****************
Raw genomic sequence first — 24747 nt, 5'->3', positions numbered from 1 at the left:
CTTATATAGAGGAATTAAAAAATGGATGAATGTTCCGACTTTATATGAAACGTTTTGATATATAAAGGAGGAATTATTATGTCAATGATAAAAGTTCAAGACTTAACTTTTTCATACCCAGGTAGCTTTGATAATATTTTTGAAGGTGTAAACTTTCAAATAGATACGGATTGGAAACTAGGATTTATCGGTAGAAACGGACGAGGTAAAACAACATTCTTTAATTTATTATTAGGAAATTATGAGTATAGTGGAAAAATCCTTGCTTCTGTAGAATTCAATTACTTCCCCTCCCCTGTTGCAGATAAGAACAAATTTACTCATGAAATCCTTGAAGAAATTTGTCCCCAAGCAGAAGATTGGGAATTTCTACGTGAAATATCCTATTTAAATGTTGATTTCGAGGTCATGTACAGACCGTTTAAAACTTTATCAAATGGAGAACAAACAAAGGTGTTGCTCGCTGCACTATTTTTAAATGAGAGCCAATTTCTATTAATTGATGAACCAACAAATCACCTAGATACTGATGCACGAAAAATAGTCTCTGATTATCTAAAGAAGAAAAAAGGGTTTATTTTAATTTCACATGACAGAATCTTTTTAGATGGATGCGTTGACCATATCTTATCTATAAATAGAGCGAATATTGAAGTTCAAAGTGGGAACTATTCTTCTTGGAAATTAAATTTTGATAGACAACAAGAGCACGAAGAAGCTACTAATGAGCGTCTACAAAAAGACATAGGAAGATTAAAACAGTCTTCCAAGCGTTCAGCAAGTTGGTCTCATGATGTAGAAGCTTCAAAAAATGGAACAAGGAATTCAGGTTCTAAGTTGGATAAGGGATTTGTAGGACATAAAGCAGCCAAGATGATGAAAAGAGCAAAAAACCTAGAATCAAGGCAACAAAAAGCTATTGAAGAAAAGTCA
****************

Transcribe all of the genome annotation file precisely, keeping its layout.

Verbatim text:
Raw genomic sequence first — 24747 nt, 5'->3', positions numbered from 1 at the left:
CTTATATAGAGGAATTAAAAAATGGATGAATGTTCCGACTTTATATGAAACGTTTTGATATATAAAGGAGGAATTATTATGTCAATGATAAAAGTTCAAGACTTAACTTTTTCATACCCAGGTAGCTTTGATAATATTTTTGAAGGTGTAAACTTTCAAATAGATACGGATTGGAAACTAGGATTTATCGGTAGAAACGGACGAGGTAAAACAACATTCTTTAATTTATTATTAGGAAATTATGAGTATAGTGGAAAAATCCTTGCTTCTGTAGAATTCAATTACTTCCCCTCCCCTGTTGCAGATAAGAACAAATTTACTCATGAAATCCTTGAAGAAATTTGTCCCCAAGCAGAAGATTGGGAATTTCTACGTGAAATATCCTATTTAAATGTTGATTTCGAGGTCATGTACAGACCGTTTAAAACTTTATCAAATGGAGAACAAACAAAGGTGTTGCTCGCTGCACTATTTTTAAATGAGAGCCAATTTCTATTAATTGATGAACCAACAAATCACCTAGATACTGATGCACGAAAAATAGTCTCTGATTATCTAAAGAAGAAAAAAGGGTTTATTTTAATTTCACATGACAGAATCTTTTTAGATGGATGCGTTGACCATATCTTATCTATAAATAGAGCGAATATTGAAGTTCAAAGTGGGAACTATTCTTCTTGGAAATTAAATTTTGATAGACAACAAGAGCACGAAGAAGCTACTAATGAGCGTCTACAAAAAGACATAGGAAGATTAAAACAGTCTTCCAAGCGTTCAGCAAGTTGGTCTCATGATGTAGAAGCTTCAAAAAATGGAACAAGGAATTCAGGTTCTAAGTTGGATAAGGGATTTGTAGGACATAAAGCAGCCAAGATGATGAAAAGAGCAAAAAACCTAGAATCAAGGCAACAAAAAGCTATTGAAGAAAAGTCA